The National Council for Curriculum and Assessment (NCCA) advises the Minister for Education on curriculum and assessment for early childhood education, primary and post-primary schools. The Council’s Strategic Plan 2022-2025 sets out the way in which that advice is developed, with a specific underpinning principle on child and student voice.
Our work respects and actively promotes the right of children and students to have their voices heard and included in shaping the curriculum and assessment advice we develop. Our engagement with young people is age- and stage-appropriate and takes account of how they communicate.
Young people from birth to 18 have much to tell us about what they enjoy and deem important in their learning experiences, and what they consider the purpose of these experiences to be. These reflections and aspirations play a key role in shaping curriculum and assessment in Ireland. A key marker of NCCA’s commitment in implementing this principle is the inclusion of the Irish Secondary Students’ Union (ISSU) as a member of Council. The next sections outline some additional examples of how the voices of children and students are included in our work across the early childhood, primary and post-primary sectors.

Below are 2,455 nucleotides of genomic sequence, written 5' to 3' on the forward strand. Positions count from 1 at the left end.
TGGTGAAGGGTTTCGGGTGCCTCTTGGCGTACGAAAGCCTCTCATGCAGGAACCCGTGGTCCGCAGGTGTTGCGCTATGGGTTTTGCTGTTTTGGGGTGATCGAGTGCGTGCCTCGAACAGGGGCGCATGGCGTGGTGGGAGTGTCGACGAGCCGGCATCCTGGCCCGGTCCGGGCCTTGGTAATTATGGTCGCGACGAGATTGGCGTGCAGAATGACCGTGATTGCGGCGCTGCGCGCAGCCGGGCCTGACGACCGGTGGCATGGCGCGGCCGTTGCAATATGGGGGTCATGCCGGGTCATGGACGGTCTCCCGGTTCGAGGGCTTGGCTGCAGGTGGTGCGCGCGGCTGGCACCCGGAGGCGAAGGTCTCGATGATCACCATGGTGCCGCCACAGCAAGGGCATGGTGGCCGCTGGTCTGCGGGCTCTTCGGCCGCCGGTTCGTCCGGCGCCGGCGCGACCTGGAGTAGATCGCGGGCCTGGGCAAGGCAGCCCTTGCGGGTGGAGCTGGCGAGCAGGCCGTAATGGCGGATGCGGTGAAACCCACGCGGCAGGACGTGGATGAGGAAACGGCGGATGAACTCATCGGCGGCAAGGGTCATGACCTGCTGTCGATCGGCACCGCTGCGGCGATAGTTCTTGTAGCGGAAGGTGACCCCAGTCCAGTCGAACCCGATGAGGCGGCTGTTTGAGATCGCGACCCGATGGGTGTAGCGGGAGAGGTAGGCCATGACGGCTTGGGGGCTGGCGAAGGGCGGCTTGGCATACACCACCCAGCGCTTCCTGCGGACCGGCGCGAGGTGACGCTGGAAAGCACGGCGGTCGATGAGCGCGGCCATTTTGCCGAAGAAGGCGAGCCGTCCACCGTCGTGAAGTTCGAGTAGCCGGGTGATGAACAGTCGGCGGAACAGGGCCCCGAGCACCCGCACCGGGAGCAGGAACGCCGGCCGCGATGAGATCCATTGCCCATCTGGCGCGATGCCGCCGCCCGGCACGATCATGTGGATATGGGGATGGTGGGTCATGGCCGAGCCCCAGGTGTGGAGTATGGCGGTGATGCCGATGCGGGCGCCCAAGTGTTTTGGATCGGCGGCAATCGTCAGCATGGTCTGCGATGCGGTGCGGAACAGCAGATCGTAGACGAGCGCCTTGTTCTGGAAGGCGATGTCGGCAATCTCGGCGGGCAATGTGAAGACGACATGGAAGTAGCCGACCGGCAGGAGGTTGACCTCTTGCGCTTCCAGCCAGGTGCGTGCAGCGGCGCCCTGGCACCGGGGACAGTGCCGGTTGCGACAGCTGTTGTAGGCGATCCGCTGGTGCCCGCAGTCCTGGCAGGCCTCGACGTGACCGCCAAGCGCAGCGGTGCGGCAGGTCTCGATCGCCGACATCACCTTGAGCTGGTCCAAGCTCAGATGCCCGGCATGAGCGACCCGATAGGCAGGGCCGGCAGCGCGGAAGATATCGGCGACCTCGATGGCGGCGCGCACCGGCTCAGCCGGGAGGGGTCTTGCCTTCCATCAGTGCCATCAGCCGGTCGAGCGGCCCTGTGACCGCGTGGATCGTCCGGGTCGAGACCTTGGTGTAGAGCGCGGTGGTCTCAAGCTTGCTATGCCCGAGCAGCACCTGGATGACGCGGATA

Early childhood and primary
NCCA is updating Aistear: the Early Childhood Curriculum Framework (NCCA, 2009) and is consulting with babies, toddlers, and young children to get their views. Babies and toddlers can be seen as ‘hard-to-reach’ groups, but they have the same rights to be heard under Article 12 of the United Nations Convention on the Rights of the Child (UNCRC) as older children. The challenge is for adults to find ways in which babies and toddlers can be given space, voice, audience, and influence (Lundy, 2007). This challenge is being met through an innovative study being carried out on NCCA’s behalf, with the first report to be published early in 2023.
At primary level, consultations with children have been carried out on NCCA’s behalf on both the Draft Primary Curriculum Framework (NCCA, 2020) and the Draft Primary Mathematics Curriculum (NCCA, 2022). Through both studies, children have very clearly expressed their views on how they want to learn. A key message from the children is the importance of being with their friends and learning collaboratively with those friends. The children want to learn through activity with concrete materials, for the most part, including learning through play in the senior classes as well as the junior classes. They enjoy a challenge when learning maths but want the time and space to work through the challenge, which gives them a great sense of satisfaction. Echoing these findings, children participating in the BEACONS event, From Purpose to Practice (NCCA, 2022), indicated that, in their view, “learning should be interesting, engaging and fun, and that the best learning happens when done with others” (p. 18).